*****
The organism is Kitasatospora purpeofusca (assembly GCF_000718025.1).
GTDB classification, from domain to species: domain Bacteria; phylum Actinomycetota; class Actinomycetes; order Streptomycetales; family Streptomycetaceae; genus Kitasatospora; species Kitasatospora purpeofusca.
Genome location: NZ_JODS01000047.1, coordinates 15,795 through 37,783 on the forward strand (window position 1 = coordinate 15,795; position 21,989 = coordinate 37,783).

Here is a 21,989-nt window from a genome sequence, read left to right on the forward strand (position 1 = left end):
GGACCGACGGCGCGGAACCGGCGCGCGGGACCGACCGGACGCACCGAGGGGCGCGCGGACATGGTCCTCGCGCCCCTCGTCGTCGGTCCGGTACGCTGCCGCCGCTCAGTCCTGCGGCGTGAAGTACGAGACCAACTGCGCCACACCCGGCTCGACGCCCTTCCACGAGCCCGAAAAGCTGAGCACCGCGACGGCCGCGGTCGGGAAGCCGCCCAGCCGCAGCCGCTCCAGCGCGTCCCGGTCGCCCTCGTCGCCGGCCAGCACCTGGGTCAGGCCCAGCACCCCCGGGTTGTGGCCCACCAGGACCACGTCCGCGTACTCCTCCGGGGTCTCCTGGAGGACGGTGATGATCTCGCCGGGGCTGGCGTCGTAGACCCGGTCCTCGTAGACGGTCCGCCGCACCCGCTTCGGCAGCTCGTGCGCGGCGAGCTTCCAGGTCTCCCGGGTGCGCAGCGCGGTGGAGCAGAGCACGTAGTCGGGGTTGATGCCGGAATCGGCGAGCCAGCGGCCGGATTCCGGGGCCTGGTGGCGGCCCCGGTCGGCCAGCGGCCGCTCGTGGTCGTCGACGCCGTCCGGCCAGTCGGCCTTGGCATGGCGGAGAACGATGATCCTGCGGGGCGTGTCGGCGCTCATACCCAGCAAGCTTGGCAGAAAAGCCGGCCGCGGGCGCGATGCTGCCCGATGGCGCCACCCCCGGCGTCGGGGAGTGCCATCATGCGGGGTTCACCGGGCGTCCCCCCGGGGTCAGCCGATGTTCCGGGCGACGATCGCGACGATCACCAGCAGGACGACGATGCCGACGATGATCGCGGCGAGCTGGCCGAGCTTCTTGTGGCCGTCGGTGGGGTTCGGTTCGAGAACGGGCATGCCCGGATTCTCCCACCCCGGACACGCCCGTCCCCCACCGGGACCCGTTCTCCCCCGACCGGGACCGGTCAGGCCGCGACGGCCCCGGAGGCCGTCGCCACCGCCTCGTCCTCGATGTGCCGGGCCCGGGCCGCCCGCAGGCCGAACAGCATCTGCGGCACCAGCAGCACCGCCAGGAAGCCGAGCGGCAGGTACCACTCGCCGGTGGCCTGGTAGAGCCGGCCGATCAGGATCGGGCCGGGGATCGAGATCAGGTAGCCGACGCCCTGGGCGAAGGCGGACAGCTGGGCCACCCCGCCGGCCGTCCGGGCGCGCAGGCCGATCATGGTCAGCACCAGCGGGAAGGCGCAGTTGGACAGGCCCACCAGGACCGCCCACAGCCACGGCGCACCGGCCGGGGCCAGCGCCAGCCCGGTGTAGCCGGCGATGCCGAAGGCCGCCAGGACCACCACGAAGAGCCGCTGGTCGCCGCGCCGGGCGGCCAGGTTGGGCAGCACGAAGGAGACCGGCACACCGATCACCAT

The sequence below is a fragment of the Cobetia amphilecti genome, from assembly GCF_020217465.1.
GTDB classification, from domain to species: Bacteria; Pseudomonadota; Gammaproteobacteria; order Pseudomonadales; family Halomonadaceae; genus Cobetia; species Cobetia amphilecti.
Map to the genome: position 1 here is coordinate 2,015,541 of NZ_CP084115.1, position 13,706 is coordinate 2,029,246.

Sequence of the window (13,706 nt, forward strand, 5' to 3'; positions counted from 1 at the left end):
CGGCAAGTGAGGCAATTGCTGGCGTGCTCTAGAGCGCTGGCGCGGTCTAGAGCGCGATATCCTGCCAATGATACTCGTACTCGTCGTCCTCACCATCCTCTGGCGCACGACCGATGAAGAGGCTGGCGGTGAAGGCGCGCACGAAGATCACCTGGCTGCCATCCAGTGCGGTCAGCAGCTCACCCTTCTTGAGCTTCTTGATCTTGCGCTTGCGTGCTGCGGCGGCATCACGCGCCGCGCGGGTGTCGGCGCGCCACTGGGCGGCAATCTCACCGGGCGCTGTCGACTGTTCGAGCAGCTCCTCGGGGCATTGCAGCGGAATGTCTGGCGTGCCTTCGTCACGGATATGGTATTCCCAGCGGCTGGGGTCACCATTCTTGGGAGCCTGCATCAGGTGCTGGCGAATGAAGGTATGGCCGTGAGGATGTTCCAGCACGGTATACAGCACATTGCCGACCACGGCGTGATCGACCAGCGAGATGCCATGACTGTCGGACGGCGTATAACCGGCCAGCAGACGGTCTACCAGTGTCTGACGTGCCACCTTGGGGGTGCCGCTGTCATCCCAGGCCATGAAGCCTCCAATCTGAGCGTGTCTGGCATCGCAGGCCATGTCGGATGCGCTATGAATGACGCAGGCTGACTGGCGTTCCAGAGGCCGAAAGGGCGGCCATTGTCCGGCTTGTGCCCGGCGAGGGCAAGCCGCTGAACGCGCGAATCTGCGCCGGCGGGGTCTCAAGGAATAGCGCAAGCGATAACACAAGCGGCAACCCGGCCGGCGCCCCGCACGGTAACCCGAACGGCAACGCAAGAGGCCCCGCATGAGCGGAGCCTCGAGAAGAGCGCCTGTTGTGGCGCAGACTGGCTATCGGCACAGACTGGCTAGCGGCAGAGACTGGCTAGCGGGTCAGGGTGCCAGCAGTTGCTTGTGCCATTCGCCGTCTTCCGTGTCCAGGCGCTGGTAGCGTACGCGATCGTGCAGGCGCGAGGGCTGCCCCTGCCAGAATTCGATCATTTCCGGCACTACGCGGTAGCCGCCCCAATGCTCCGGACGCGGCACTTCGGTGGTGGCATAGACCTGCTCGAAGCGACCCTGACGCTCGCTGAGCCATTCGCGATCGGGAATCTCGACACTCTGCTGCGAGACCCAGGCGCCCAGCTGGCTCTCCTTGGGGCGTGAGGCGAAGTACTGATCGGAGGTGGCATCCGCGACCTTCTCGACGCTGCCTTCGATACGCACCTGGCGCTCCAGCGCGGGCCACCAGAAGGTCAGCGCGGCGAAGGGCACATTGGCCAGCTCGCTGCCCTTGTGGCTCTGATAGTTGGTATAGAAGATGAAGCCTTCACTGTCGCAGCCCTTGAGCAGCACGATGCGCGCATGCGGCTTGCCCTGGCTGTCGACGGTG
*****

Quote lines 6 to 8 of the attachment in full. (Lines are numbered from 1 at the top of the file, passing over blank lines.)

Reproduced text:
The sequence below is a fragment of the Cobetia amphilecti genome, from assembly GCF_020217465.1.
GTDB classification, from domain to species: Bacteria; Pseudomonadota; Gammaproteobacteria; order Pseudomonadales; family Halomonadaceae; genus Cobetia; species Cobetia amphilecti.
Map to the genome: position 1 here is coordinate 2,015,541 of NZ_CP084115.1, position 13,706 is coordinate 2,029,246.